Thu, January 15, 2009
World > Europe > Russia-Ukraine gas row

Europe faces lack of gas amid new Russian, Ukrainian spat

2009-01-14 04:17:07 GMT2009-01-14 12:17:07 (Beijing Time)  Xinhua English

Monitors of the European Union (EU) work at a measuring station of the Russian gas supplies to Europe via Ukraine pipelines, in Uzhgorod, western Ukraine, Jan. 12, 2008. The EU said on Sunday that its monitors had already reached most of their destination points and were already starting their monitoring work, a key condition Russia has insisted on before resuming gas supplies to Europe via Ukraine pipelines. (Xinhua/Ukrinform/Sergei Gudak)

BRUSSELS, Jan. 13 (Xinhua) -- Russia restarted pumping gas into Ukraine's southern pipeline early on Tuesday, but Europe said it hasn't seen any significant rise in gas flow.

European Commission President Jose Manuel Barroso spoke by phone to Russian Prime Minister Vladimir Putin, expressing disappointment over the lack of natural gas flowing to Europe.

EU monitors on the ground reported that only very little gas is flowing through the pipelines. Barroso voiced his "disappointment with both the level of gas flowing to Europe" and the lack of access "of our monitors to dispatch centers," said his aide.

According to Russian gas giant Gazprom, international observers monitoring the gas flow in Ukraine's pipelines have said that Kievis blocking the transit of Russian gas to Europe.

"The international monitoring commission's observers in Kiev signed a report which testifies to no pumping of Russian gas through Ukraine's transit pipelines to Europe, while the pressure in the pipeline at the border with Ukraine is 70 atmosphere," Gazprom said in a statement.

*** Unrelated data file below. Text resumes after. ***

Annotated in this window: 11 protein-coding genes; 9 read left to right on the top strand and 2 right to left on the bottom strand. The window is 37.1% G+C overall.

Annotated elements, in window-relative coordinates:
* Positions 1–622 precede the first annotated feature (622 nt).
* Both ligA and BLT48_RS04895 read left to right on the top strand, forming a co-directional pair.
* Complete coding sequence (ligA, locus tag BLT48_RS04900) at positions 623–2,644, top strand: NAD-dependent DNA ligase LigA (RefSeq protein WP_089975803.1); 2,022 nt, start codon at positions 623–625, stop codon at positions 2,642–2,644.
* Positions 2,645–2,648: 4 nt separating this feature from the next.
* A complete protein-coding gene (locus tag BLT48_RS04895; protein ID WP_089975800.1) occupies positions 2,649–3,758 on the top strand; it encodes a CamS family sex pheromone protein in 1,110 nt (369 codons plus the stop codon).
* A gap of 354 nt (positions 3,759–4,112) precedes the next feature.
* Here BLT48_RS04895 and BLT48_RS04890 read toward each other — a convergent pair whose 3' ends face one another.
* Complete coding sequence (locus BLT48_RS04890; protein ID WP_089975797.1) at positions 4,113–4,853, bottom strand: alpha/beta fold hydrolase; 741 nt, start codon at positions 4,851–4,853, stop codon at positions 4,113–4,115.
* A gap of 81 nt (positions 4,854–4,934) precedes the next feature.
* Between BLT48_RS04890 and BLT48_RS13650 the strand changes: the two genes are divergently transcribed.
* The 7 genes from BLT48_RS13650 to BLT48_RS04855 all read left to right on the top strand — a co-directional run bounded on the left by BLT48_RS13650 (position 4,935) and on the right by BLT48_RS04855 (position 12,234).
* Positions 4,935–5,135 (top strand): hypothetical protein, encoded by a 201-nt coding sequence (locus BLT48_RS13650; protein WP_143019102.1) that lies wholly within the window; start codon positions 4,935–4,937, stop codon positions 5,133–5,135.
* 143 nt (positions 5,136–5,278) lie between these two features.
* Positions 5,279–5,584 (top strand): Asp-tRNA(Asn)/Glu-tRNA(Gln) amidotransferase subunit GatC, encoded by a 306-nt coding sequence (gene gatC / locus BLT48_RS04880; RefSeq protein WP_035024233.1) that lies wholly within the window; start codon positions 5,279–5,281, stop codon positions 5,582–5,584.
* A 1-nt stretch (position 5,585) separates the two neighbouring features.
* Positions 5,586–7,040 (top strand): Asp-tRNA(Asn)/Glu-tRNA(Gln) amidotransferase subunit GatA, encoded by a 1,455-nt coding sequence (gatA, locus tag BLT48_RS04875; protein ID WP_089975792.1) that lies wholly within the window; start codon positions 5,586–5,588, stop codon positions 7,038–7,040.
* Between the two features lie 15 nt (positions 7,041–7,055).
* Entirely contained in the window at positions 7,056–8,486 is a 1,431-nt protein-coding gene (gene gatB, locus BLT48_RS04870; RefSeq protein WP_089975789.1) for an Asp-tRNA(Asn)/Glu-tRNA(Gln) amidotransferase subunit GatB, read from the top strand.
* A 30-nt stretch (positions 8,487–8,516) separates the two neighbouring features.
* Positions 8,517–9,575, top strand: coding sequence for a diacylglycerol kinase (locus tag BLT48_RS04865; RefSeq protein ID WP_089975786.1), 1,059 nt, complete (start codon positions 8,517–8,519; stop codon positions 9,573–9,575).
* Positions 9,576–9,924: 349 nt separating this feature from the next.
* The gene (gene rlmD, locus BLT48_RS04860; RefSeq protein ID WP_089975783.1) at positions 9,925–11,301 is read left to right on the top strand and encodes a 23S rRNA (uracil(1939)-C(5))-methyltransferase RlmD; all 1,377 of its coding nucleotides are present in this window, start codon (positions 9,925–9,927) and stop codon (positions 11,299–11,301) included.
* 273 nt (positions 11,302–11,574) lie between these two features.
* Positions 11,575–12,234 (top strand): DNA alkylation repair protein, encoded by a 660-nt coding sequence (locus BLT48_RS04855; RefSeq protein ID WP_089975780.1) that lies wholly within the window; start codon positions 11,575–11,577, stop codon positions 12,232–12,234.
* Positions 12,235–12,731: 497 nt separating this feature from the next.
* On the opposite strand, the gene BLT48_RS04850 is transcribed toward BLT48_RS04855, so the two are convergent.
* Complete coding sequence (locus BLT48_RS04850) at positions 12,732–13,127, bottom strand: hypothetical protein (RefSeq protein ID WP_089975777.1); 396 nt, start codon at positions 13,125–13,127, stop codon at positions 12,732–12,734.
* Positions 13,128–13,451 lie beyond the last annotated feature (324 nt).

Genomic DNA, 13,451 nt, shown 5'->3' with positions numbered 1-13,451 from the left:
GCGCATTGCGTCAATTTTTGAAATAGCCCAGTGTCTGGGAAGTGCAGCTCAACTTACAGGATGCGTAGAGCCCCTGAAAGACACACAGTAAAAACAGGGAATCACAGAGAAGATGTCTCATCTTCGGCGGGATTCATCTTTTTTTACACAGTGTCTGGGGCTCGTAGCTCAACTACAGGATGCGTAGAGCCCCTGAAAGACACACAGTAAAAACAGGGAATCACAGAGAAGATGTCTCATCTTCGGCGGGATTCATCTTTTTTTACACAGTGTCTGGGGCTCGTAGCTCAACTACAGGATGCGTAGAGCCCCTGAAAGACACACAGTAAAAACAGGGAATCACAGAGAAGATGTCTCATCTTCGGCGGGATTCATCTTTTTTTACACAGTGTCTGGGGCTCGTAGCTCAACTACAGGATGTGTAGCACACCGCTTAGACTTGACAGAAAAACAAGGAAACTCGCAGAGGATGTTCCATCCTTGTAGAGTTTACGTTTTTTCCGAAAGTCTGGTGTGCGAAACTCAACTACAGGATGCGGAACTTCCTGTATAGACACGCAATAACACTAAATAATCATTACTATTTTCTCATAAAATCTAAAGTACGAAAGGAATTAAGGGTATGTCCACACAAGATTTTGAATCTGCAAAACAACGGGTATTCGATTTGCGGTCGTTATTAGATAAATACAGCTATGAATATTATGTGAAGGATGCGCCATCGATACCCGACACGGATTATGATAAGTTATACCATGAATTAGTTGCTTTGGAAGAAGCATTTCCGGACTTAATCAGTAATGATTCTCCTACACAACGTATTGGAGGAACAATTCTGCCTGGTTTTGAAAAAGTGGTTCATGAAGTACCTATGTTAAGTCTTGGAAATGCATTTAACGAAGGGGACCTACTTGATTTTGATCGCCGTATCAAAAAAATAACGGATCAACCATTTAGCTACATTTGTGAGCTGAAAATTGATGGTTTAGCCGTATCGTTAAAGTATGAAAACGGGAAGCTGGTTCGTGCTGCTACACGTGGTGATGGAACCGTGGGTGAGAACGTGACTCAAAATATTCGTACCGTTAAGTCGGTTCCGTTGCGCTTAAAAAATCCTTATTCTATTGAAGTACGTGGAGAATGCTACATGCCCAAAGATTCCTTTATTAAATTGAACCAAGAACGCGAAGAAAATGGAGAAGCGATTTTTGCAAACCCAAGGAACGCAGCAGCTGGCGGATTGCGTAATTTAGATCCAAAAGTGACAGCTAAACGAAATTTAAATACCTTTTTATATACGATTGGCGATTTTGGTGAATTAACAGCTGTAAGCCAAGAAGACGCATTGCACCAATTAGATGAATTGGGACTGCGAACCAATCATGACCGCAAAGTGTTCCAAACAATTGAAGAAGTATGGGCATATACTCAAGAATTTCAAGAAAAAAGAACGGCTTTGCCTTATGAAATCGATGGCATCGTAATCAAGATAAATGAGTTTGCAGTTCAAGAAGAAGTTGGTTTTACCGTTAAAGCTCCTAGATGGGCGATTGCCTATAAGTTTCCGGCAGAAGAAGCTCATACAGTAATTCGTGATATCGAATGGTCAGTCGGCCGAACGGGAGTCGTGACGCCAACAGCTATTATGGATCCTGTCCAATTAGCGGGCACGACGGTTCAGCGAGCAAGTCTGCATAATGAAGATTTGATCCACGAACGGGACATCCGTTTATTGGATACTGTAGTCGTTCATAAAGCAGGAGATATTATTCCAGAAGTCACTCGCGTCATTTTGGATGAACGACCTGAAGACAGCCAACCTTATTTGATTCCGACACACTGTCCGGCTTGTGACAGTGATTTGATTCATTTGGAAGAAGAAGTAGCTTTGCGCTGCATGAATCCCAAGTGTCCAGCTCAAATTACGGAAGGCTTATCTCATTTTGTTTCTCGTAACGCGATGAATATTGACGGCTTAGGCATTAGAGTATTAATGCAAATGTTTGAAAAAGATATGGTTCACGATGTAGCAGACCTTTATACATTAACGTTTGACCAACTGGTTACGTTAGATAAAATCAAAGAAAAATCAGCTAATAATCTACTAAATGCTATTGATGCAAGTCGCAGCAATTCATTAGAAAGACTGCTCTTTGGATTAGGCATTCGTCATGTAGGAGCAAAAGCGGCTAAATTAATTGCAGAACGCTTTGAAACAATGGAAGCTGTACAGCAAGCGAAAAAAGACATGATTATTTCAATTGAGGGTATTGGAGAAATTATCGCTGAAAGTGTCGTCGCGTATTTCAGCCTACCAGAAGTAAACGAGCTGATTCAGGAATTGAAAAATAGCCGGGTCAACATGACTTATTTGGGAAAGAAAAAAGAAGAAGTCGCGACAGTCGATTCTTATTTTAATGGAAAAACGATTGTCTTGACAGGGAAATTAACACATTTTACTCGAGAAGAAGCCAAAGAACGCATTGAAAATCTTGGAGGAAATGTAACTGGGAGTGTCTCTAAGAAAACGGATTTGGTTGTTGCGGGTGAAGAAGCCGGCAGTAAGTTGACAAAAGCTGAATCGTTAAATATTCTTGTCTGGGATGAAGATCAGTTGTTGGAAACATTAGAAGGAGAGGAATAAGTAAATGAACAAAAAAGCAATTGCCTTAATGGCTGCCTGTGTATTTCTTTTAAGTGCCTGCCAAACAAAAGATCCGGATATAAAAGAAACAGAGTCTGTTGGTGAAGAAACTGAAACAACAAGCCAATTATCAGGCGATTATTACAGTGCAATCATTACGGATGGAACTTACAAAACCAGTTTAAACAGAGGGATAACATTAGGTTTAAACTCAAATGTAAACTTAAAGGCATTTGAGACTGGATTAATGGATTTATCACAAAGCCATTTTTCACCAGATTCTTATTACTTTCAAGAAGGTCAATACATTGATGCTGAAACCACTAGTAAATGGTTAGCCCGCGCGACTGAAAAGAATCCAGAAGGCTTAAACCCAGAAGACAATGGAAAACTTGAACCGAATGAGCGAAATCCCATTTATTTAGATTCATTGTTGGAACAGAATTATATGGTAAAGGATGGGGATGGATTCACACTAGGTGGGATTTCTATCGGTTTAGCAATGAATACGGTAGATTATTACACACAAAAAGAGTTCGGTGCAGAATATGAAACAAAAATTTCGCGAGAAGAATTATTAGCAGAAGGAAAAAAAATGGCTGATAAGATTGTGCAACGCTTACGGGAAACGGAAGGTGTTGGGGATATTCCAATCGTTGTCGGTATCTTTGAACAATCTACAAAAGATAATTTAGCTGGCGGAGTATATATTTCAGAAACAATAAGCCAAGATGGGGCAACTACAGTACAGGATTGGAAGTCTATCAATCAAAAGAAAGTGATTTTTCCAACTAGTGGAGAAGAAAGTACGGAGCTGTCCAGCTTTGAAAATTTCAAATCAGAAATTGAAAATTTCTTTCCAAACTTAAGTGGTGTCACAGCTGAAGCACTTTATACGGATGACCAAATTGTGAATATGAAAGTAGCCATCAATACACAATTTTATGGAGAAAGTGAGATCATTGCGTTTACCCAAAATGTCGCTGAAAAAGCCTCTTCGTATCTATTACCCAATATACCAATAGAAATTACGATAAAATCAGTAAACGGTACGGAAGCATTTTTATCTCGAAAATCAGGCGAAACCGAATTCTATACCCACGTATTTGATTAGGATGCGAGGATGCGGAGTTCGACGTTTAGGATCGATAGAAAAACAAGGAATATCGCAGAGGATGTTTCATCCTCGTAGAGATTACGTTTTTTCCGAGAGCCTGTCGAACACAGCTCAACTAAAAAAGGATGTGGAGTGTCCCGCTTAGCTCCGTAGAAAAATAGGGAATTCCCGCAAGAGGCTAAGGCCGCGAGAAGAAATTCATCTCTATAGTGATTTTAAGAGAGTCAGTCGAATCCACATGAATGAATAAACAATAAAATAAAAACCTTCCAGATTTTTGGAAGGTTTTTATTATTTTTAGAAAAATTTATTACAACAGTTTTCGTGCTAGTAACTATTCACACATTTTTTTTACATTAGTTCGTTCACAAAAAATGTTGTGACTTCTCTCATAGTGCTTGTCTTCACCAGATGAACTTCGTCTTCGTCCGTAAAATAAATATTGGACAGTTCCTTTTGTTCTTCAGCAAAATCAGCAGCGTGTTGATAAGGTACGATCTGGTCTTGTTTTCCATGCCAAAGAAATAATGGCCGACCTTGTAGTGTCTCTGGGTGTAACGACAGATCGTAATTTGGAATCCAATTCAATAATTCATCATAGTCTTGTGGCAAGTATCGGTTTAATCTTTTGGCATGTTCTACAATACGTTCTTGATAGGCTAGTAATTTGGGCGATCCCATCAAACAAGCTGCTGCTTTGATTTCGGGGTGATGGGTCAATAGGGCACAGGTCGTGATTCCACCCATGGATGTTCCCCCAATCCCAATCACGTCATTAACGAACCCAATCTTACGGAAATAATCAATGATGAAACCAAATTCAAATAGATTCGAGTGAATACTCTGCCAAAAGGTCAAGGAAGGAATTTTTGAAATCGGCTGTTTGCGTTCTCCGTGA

Meanwhile, Ukraine accused Russia of trying to discredit it by sending natural gas bound for Europe on a technically "unacceptable" transit route over Ukraine's pipeline system.

"Russia shipped natural gas along a route that would require Ukraine to cut domestic consumers out before it can deliver gas to the Balkans," Ukrainian energy adviser Bohdan Sokolovski told reporters.

He said a gas entry point on the Russian border and a gas pumping station near the Romanian border where Russia wants its gas delivered is not linked by an export pipeline. That means Ukraine has to cut service to its eastern industrial regions first.

Moscow cut off gas supplies to Ukraine on Jan. 1 after the two sides failed to reach a new deal for 2009 and resolve differences over payments due.

As the tensions between the two built up, Russia shut off all gas supplies to Europe via Ukraine on Jan. 7, accusing Ukraine of stealing gas intended for Europe.

Countries from Turkey to the Baltics were greatly affected by the supply cut as Europe experienced an unusually cold winter.

Bulgaria and Slovakia, two of the worst hit EU countries, were sending their prime ministers to Moscow in hopes for an early end to the gas row.

Bulgaria's Sergei Stanishev and Slovakia's Robert Fico will visit Moscow on Wednesday, Putin confirmed Tuesday.

"I have just spoken to the prime ministers of Bulgaria and Slovakia, and we came to an agreement that tomorrow we are meeting in Moscow in order to look at the current situation," Interfax quoted Putin as saying.

EU countries rely heavily on gas imports and 80 percent of the gas they buy from Russia is shipped through Ukraine.

This is not the first time that EU nations have suffered in the fallout of a Russia-Ukraine gas dispute, with the bitter memory of the 2006 energy crisis still vivid for many Europeans.

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